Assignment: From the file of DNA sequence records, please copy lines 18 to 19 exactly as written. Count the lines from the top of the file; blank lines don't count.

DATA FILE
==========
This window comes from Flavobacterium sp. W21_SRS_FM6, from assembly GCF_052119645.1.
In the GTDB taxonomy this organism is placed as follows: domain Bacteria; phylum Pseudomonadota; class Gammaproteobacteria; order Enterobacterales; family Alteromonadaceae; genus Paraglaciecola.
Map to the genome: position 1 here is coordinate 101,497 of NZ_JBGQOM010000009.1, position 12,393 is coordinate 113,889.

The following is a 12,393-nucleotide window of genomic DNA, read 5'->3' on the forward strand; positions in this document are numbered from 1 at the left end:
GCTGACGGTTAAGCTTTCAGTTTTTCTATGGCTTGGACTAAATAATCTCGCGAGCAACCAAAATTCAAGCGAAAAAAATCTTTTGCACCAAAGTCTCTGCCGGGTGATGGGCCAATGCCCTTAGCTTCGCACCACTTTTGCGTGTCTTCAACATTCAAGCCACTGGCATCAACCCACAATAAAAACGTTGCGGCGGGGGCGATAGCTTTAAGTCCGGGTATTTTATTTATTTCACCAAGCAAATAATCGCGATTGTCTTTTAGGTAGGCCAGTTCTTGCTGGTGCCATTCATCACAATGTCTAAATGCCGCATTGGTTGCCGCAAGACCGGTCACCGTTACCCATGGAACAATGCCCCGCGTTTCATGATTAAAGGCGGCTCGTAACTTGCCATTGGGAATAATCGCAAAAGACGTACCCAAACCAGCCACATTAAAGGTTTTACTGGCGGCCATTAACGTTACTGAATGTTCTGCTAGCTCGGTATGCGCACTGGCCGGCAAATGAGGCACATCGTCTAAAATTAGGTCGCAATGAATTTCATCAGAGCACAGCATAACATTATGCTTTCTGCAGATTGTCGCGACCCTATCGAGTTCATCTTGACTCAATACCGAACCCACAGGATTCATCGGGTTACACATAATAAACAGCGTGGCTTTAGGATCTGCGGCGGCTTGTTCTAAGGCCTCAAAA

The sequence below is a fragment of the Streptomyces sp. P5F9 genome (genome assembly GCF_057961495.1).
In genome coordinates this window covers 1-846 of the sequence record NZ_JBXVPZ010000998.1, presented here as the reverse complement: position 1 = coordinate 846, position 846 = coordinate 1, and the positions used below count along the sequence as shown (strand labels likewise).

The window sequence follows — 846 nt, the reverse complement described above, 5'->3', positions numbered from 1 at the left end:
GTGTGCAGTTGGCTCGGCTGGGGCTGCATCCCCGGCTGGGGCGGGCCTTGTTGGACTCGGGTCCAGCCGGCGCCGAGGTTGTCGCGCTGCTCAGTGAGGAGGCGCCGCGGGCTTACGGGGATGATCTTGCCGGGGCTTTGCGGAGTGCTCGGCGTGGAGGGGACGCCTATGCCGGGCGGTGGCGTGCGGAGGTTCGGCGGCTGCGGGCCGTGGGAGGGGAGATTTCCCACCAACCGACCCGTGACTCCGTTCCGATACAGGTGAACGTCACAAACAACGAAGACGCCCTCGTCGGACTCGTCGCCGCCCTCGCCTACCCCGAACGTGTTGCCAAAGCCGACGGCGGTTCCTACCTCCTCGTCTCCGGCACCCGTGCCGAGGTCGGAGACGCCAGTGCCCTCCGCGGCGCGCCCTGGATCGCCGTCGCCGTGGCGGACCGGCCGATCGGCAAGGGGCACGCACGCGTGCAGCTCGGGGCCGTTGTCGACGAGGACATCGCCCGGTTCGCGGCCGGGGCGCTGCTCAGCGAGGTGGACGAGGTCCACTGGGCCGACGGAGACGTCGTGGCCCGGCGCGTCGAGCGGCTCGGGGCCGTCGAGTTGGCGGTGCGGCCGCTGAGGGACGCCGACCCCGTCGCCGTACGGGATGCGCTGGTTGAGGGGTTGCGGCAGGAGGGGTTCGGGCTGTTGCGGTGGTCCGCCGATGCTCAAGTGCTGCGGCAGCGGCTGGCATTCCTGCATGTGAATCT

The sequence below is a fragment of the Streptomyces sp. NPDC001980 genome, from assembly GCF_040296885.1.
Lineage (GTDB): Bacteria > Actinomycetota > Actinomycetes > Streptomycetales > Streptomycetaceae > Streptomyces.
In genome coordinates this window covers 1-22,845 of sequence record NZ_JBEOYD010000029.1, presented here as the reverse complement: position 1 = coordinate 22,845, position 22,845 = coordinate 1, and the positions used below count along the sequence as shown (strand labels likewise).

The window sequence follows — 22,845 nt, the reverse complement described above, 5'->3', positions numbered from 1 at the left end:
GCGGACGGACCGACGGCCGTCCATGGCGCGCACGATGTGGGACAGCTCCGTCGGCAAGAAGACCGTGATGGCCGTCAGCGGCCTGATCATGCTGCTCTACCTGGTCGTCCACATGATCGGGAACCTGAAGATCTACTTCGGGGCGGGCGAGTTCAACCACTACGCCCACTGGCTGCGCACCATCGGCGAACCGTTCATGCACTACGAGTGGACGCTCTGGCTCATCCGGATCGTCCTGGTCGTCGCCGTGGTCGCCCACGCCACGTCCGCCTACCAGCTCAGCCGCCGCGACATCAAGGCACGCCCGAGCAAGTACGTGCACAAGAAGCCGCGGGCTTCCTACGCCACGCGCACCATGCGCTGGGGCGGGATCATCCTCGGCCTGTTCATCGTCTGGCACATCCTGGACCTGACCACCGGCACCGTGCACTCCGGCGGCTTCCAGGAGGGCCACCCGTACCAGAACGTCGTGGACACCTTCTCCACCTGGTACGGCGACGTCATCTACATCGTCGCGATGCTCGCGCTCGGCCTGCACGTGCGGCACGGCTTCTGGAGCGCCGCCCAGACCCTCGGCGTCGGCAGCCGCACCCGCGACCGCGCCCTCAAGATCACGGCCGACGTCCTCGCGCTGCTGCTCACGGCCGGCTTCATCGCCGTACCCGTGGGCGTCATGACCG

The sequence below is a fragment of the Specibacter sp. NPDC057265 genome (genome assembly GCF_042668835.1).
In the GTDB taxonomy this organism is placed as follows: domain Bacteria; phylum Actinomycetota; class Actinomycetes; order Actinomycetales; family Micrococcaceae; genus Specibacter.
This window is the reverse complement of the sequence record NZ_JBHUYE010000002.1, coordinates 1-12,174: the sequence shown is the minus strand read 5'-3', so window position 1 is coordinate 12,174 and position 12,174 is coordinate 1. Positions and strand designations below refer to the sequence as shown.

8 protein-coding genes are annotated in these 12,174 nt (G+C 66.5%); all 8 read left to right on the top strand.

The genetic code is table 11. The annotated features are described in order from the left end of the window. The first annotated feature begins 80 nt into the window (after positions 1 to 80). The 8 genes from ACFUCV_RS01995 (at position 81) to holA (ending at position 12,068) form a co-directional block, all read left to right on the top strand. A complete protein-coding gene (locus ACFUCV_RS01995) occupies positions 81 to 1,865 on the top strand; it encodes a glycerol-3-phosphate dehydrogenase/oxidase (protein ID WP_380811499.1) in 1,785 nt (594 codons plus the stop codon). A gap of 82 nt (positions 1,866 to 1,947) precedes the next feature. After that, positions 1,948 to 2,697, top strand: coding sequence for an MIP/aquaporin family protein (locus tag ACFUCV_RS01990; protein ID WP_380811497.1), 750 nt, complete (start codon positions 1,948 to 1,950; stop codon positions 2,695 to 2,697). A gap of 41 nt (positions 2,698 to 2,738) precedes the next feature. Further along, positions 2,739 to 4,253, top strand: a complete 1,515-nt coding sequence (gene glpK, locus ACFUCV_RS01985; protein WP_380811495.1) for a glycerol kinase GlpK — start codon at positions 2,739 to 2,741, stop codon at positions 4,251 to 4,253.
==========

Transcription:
8 protein-coding genes are annotated in these 12,174 nt (G+C 66.5%); all 8 read left to right on the top strand.

The genetic code is table 11. The annotated features are described in order from the left end of the window. The first annotated feature begins 80 nt into the window (after positions 1 to 80). The 8 genes from ACFUCV_RS01995 (at position 81) to holA (ending at position 12,068) form a co-directional block, all read left to right on the top strand. A complete protein-coding gene (locus ACFUCV_RS01995) occupies positions 81 to 1,865 on the top strand; it encodes a glycerol-3-phosphate dehydrogenase/oxidase (protein ID WP_380811499.1) in 1,785 nt (594 codons plus the stop codon). A gap of 82 nt (positions 1,866 to 1,947) precedes the next feature. After that, positions 1,948 to 2,697, top strand: coding sequence for an MIP/aquaporin family protein (locus tag ACFUCV_RS01990; protein ID WP_380811497.1), 750 nt, complete (start codon positions 1,948 to 1,950; stop codon positions 2,695 to 2,697). A gap of 41 nt (positions 2,698 to 2,738) precedes the next feature. Further along, positions 2,739 to 4,253, top strand: a complete 1,515-nt coding sequence (gene glpK, locus ACFUCV_RS01985; protein WP_380811495.1) for a glycerol kinase GlpK — start codon at positions 2,739 to 2,741, stop codon at positions 4,251 to 4,253.